From Volume 6, Issue 50 of EIR Online, Published Dec. 11, 2007

Global Economic News

Panic in the City of London

Dec. 7 (EIRNS)—There is clear evidence of panic in British banking circles, following the Bank of England's cutting of interest rates. Some headlines from the London Daily Telegraph: "Market fears that Bank has 'lost control' "; "The rate cut ... that failed to dispel fear"; "A money market that is beyond control"; "One rate cut is not enough."

Financial commentator Anatole Kaletsky argued in the Dec. 6 London Times that the British must follow the example of the Federal Reserve and further cut interest rates, or else. Kalestsky warned that "the British banking system is on the verge of collapse, with total catastrophe only avoided by the biggest financial support operation ever offered to any private company by any government anywhere in the world."

A commentary in the Telegraph points out that the markets didn't respond to yesterday's interest rate cut as they are "supposed" to. Money market rates went up, and the stock market went down. The BoE's Monetary Policy Committee is learning fast, that all it can do, is to "throw the textbooks out the window," writes Edmund Conway, who declares that the central banks have, at least for the moment, "lost control over monetary policy." The money markets are acting of their own accord, not following the MPC's directions, and "credit markets are consumed with fear." The banks won't lend to each other because they are paranoid about the state of each other's balance sheets.

EC Okays Giant Bailout for Northern Rock

Dec. 6 (EIRNS)—There are, after months of rumors and delusions, no buyers for the European banks ruined by speculating in the U.S. mortgage bubble meltdown, so they are likely to be bailed out by governments on a huge scale. A spokesman for European Union Commissioner Neelie Kroes, a radical deregulator and privatizer, stated in Brussels yesterday: "We come to the conclusion that the measures [to save Northern Rock bank] are in conformity with the guidelines for state help."

A comment by German Finance Minister Peer Steinbrück in the Financial Times Deutschland, explains why the EU allows state bailout in this case, while it has adamantly forbidden state aid for industry in recent years. It is not a question of single institutions, Steinbrück said, but of preventing systemic risks and the spreading of a crisis. Steinbrück spoke shortly after a meeting in Berlin yesterday, with European Central Bank governor Jean-Claude Trichet.

The EU decision, which okays a bailout of up to 50-60 billion euros for Northern Rock alone, opens the way also for a possible state bailout of IKB, the former Mittelstand bank (serving productive small and medium business), turned into a conduit, where the single-biggest shareholder, with 38%, is the government's Kreditanstalt für Wiederaufbau (Reconstruction Finance Agency). The bailout for IKB will come up soon: German newswires report today that numerous private banks that have expressed interest in buying a stake in, or all of, IKB, have lost interest, because of the apparently high exposure of the bank in other banks' unrecoverable SIV investments. An unnamed banker is quoted in the German edition of the Financial Times as saying that he was surprised to find out that IKB no longer is the Mittelstand bank he was looking for, but has turned into a mere vehicle for speculation.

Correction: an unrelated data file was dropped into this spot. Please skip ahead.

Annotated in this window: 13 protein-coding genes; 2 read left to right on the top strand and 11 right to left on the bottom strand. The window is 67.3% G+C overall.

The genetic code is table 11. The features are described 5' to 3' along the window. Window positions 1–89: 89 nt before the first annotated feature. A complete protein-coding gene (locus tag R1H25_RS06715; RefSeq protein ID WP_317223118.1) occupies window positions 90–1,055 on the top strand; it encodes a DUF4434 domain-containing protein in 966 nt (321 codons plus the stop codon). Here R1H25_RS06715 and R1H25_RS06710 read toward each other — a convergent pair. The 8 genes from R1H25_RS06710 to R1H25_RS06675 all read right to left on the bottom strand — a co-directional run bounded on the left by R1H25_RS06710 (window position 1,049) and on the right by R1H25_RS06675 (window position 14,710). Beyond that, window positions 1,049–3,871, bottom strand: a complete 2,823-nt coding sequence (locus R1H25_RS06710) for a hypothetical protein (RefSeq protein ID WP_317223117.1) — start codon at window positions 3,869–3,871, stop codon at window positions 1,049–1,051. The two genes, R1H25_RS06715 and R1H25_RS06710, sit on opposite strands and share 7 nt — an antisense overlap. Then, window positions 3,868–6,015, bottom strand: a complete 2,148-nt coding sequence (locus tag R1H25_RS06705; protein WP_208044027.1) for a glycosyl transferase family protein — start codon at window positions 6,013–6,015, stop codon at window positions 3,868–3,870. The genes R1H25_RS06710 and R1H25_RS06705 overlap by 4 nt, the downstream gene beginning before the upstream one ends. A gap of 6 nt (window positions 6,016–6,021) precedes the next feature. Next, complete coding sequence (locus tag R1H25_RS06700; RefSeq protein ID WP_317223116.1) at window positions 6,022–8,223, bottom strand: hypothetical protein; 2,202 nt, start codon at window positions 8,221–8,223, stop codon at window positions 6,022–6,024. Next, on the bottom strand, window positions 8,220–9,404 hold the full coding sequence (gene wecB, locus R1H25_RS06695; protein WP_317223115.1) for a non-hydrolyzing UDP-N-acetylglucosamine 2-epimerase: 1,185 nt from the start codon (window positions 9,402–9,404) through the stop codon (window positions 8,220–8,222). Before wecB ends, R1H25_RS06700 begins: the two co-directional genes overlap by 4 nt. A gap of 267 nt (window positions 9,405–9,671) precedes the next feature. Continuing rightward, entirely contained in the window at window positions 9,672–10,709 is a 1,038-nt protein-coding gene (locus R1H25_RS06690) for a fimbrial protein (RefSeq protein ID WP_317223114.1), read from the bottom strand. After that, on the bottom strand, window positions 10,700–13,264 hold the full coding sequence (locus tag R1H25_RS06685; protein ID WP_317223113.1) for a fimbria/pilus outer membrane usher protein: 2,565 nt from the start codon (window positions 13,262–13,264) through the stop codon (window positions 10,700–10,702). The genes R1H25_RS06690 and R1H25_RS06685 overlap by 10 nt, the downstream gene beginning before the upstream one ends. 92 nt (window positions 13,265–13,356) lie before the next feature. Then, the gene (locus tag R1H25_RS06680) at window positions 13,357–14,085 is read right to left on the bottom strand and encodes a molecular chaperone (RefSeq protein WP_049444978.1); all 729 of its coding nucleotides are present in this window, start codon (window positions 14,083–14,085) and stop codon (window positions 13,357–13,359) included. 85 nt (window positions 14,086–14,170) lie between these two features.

U.K. Interbank Market Crash: 'Shock to Financial System'

Dec. 3 (EIRNS)—The British pound sterling interbank market has collapsed at the fastest rate in modern history, Daily Telegraph financial editor Ambrose Evans-Pritchard wrote Dec. 3. Even the Milton Friedmanite monetarists are panicking and desperately demanding rate cuts by the Bank of England. "This is one hell of a shock to the financial system. A market that has taken 30 years to build has completely imploded in a matter of months. Lenders have been squeezed savagely. We've moved into a different era," the Telegraph quoted Friedmanite Prof. Tim Congdon of the London School of Economics saying. Total sterling assets have dropped by about half a trillion pounds, just since mid-August, from 3.244 trillion to 2.876 trillion pounds, according to the Office for National Statistics. The volume of market loans in the banking system fell from 640 billion pounds in August to 249 billion pounds by end-September, showing that British banks have been hit even harder than U.S. banks, despite claims that the "subprime crisis" is a U.S. problem.

Even the U.S. bank Morgan Stanley is warning about the British credit crunch, and advises clients to get away from Britain's debt-laden economy. Morgan Stanley warned that the FTSE—London's leading stock market index—could fall by 16% over the next year, and that house prices could go down 10%. The U.K. budget deficit is now near 3% (one of the worst in the OECD), and household spending is 97% of disposable income—as it was in 1988, before the last housing price wipeout in Britain.

Guardian economics editor Larry Elliott is even more blunt—he wrote Dec. 3 that a housing price "free fall" could soon wipe out 50,000 pounds—25%—from average house "values." Britain "has its own sub-prime time-bomb ticking away.... Things are going to get very nasty indeed."

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